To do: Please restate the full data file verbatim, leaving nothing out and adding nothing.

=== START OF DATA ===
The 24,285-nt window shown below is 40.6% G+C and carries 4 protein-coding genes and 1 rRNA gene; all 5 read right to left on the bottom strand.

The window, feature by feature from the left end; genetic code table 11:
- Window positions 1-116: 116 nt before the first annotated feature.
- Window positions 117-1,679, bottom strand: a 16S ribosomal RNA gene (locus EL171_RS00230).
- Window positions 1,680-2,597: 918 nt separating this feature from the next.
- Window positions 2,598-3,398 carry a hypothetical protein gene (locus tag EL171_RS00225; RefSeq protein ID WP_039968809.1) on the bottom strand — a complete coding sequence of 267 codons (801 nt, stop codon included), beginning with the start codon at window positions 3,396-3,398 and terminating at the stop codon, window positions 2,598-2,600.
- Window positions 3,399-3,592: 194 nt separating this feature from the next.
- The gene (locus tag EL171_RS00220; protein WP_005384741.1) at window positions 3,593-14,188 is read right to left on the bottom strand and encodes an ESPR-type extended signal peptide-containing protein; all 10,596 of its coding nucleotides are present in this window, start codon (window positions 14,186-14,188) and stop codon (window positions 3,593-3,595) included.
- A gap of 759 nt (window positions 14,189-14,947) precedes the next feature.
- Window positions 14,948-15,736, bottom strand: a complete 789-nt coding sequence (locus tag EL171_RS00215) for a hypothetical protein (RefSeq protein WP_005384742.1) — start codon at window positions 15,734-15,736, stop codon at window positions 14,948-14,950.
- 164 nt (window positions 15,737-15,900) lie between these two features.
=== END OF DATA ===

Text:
The 24,285-nt window shown below is 40.6% G+C and carries 4 protein-coding genes and 1 rRNA gene; all 5 read right to left on the bottom strand.

The window, feature by feature from the left end; genetic code table 11:
- Window positions 1-116: 116 nt before the first annotated feature.
- Window positions 117-1,679, bottom strand: a 16S ribosomal RNA gene (locus EL171_RS00230).
- Window positions 1,680-2,597: 918 nt separating this feature from the next.
- Window positions 2,598-3,398 carry a hypothetical protein gene (locus tag EL171_RS00225; RefSeq protein ID WP_039968809.1) on the bottom strand — a complete coding sequence of 267 codons (801 nt, stop codon included), beginning with the start codon at window positions 3,396-3,398 and terminating at the stop codon, window positions 2,598-2,600.
- Window positions 3,399-3,592: 194 nt separating this feature from the next.
- The gene (locus tag EL171_RS00220; protein WP_005384741.1) at window positions 3,593-14,188 is read right to left on the bottom strand and encodes an ESPR-type extended signal peptide-containing protein; all 10,596 of its coding nucleotides are present in this window, start codon (window positions 14,186-14,188) and stop codon (window positions 3,593-3,595) included.
- A gap of 759 nt (window positions 14,189-14,947) precedes the next feature.
- Window positions 14,948-15,736, bottom strand: a complete 789-nt coding sequence (locus tag EL171_RS00215) for a hypothetical protein (RefSeq protein WP_005384742.1) — start codon at window positions 15,734-15,736, stop codon at window positions 14,948-14,950.
- 164 nt (window positions 15,737-15,900) lie between these two features.